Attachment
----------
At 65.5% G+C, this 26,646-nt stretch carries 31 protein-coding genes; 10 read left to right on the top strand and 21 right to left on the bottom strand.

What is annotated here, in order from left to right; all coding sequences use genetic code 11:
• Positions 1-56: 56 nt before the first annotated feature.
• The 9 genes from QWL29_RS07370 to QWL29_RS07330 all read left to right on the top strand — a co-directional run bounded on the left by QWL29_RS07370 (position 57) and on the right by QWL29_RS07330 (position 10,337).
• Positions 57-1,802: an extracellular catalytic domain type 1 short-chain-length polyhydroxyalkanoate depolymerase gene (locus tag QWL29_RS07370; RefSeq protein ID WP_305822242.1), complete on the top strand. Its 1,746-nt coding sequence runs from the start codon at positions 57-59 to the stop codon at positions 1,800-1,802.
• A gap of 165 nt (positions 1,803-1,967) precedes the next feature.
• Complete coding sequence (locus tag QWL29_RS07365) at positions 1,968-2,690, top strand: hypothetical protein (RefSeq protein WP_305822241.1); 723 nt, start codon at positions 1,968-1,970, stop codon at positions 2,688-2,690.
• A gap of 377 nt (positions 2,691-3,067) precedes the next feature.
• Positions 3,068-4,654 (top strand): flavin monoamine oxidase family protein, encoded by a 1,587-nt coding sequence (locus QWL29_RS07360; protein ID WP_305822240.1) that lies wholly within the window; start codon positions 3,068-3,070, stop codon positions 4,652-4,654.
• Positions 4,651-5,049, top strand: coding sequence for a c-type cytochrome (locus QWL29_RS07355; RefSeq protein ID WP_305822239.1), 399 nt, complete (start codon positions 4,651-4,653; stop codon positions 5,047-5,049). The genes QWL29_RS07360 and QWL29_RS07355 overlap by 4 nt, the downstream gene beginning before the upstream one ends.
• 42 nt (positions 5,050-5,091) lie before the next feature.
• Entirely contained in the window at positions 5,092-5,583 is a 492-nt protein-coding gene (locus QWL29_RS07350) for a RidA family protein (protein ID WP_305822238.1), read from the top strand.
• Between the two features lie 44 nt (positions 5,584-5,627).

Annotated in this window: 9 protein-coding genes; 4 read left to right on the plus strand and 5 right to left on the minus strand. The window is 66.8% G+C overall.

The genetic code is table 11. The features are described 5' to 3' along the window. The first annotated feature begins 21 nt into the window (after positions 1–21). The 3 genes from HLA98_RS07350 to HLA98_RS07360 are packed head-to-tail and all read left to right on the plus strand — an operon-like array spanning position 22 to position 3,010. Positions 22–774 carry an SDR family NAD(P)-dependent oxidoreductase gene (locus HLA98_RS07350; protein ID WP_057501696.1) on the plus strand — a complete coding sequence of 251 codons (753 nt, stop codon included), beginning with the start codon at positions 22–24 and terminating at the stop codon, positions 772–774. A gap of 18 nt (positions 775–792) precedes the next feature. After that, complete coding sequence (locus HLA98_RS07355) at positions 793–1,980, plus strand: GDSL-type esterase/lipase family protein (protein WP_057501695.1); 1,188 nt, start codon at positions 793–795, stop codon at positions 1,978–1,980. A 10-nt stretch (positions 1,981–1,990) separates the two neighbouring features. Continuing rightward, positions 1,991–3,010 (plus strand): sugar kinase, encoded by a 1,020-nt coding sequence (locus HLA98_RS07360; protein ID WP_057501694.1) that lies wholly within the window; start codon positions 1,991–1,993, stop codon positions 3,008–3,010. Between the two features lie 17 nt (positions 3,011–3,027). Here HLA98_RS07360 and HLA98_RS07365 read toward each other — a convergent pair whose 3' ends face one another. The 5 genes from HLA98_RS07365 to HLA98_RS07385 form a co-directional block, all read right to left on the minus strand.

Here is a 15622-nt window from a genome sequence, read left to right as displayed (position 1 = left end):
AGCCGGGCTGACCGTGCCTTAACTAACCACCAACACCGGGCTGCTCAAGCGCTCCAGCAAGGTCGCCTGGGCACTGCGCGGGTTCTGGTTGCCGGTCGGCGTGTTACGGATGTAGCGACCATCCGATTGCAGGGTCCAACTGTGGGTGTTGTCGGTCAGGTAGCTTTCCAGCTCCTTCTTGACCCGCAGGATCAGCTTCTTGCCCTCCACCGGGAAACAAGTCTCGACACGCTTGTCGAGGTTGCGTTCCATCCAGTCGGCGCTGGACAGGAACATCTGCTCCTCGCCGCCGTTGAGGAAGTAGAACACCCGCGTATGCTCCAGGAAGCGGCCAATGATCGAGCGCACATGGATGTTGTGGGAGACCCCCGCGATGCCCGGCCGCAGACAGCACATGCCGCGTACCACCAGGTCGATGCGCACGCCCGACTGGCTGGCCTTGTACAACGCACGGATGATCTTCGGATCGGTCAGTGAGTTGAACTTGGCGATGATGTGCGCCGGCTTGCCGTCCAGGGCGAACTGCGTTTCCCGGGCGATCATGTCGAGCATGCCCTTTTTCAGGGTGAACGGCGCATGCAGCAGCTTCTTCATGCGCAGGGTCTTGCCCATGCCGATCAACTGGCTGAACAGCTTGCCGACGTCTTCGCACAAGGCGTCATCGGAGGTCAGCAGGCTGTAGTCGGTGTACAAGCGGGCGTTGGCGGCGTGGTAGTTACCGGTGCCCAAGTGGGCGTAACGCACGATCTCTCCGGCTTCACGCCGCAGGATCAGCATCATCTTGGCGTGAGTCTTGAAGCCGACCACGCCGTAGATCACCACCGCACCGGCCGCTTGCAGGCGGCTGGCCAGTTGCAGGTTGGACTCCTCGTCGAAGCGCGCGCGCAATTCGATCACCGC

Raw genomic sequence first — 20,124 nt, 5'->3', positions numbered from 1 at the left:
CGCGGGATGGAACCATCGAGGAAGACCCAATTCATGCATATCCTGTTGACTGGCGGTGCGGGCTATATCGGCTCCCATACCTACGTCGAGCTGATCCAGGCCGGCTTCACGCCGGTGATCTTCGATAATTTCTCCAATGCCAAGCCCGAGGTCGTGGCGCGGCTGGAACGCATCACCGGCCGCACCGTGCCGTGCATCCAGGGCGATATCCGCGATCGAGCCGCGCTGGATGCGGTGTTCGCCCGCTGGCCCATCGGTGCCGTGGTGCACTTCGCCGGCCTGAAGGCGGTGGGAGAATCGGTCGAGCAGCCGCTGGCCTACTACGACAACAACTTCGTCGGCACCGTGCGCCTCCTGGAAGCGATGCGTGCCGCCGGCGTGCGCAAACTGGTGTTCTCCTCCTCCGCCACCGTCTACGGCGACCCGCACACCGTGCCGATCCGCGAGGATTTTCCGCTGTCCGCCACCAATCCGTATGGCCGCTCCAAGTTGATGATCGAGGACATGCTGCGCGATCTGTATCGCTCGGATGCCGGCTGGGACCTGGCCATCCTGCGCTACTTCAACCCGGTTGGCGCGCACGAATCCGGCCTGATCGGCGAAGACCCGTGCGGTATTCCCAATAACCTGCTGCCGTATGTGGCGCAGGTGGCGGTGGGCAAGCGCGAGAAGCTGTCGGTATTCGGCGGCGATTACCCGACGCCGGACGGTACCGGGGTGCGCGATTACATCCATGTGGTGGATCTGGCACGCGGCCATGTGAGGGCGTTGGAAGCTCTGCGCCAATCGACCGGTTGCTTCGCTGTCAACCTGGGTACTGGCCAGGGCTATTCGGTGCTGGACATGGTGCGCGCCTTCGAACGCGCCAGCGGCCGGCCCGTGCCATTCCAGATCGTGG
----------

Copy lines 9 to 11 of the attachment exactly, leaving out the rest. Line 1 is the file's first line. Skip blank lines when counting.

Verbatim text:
• Positions 3,068-4,654 (top strand): flavin monoamine oxidase family protein, encoded by a 1,587-nt coding sequence (locus QWL29_RS07360; protein ID WP_305822240.1) that lies wholly within the window; start codon positions 3,068-3,070, stop codon positions 4,652-4,654.
• Positions 4,651-5,049, top strand: coding sequence for a c-type cytochrome (locus QWL29_RS07355; RefSeq protein ID WP_305822239.1), 399 nt, complete (start codon positions 4,651-4,653; stop codon positions 5,047-5,049). The genes QWL29_RS07360 and QWL29_RS07355 overlap by 4 nt, the downstream gene beginning before the upstream one ends.
• 42 nt (positions 5,050-5,091) lie before the next feature.